Lapid says Lebanon gas deal to 'curb Hezbollah, bring regional stability'
Israeli Prime Minister Yair Lapid on Sunday said that both Lebanon and Israel have “accepted the American mediator's proposal for an agreement on the maritime border between the countries.”
“We are conducting discussions on the final details, so it is not yet possible to congratulate on the finality, but as we demanded from day one, the proposal fully preserves Israel's political-security interests, as well as our economic interests,” Lapid told his Cabinet.
He added that Israel has been trying to reach this deal for more than ten years.
“The security of the north will be strengthened, the Karish rig will operate and produce gas, the money will enter the state coffers and our energy independence is guaranteed. This is a deal that strengthens Israeli security and the Israeli economy,” Lapid reassured.
He also said Israel would not oppose the development of "an additional Lebanese gas field" straddling the maritime border, as long as Israel receives "the share we deserve."
“Such a stockpile will weaken Lebanese dependence on Iran, curb Hezbollah and bring regional stability,” he added.
Lapid also said that the U.S. mediator’s offer is now “under legal review.”
“After the review is finished, we will bring the decision, together with Defense Minister Benny Gantz and Alternate Prime Minister Naftali Bennett, in coordination with the Legal Advisor to the Government, for discussion and approval,” Lapid went on to say.
On Saturday, the proposal was also delivered to Lebanese leaders.
Lebanon and Israel have been officially at war since Israel's creation in 1948 and both countries claim some 860 square kilometers of the Mediterranean Sea.
Amos Hochstein, a senior adviser for energy security at the U.S. State Department who has been mediating between the two neighbors, last visited Beirut in September, where he expressed optimism after meeting with Lebanon's leaders.
Lebanon's parliament speaker, Nabi Berri, said in an interview with the London-based Asharq al-Awsat newspaper Saturday the proposal "in principle meets the Lebanese demands."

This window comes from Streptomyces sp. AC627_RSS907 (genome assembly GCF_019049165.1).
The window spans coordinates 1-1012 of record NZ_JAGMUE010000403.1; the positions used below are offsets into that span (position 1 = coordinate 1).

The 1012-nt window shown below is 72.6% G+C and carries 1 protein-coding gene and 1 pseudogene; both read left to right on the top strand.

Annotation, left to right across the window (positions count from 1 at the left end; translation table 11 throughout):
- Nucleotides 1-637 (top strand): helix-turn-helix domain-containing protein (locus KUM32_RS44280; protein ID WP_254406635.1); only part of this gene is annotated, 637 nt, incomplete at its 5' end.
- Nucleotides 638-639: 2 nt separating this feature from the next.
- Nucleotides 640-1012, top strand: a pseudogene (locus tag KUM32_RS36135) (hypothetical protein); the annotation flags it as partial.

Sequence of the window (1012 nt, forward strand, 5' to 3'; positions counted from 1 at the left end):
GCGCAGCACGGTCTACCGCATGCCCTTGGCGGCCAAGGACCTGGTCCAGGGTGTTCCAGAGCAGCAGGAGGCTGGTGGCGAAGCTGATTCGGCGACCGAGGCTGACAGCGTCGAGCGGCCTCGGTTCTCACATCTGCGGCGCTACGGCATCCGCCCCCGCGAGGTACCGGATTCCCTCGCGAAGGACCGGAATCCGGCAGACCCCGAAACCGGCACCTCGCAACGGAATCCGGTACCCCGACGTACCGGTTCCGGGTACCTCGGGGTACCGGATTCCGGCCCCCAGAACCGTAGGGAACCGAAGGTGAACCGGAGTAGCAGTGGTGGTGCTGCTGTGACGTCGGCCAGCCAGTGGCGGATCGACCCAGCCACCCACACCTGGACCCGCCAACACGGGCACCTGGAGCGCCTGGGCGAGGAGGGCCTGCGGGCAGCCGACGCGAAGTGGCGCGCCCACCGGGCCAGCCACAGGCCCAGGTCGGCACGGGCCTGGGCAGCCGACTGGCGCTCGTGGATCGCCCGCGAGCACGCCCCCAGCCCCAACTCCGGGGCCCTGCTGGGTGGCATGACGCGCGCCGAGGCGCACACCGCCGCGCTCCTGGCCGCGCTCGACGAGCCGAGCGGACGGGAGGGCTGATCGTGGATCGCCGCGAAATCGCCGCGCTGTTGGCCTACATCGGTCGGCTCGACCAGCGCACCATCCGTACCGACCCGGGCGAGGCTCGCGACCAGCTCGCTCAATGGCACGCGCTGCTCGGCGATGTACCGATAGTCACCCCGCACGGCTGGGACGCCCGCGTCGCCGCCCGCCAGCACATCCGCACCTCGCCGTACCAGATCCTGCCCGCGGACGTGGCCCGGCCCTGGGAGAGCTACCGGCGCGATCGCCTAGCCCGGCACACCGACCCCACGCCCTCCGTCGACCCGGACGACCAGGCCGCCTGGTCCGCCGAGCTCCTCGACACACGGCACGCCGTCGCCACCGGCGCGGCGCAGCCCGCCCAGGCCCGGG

Lebanon hopes to unleash offshore oil and gas production as it grapples with the worst economic crisis in its modern history, plunging three-quarters of its population into poverty.
A Lebanese official who attended the talks last month told The Associated Press that the proposal put forward by the U.S. envoy gives Lebanon the right to the Qana field, located partially in Israel's domain. A part of it stretches deep into a disputed area. The official added that the main point now is how to draw the demarcation line in a way that stretches south of Qana. Lapid's comments appeared to be a reference to the emerging agreement over Qana.
Israel set up a gas rig at its designated location at the Karish field. Israel says the field is part of its U.N.-recognized exclusive economic zone, while Lebanon insists Karish is in a disputed area.
In July, the Israeli military shot down three unarmed drones belonging to Lebanon's Hezbollah flying over the Karish field. Hezbollah's leader has issued warnings to Israel over the maritime dispute, saying that "any arm" that reaches out to steal Lebanon's wealth "will be cut off."
The heavily armed group, which has fought several wars with Israel, has repeatedly said in the past that it would use its weapons to protect Lebanon's economic rights. Hezbollah officials have however said they would endorse a deal reached between Lebanon's government and Israel.
Hezbollah leader Sayyed Hassan Nasrallah in a speech Saturday echoed similar sentiments to Lebanon's top political leaders about Hochstein's proposal, and reasserted that the Iran-backed party will back the Lebanese political leadership's position. "God willing, if it reaches the desired and best result, it would be the result of national unity, cooperation, and solidarity," he said.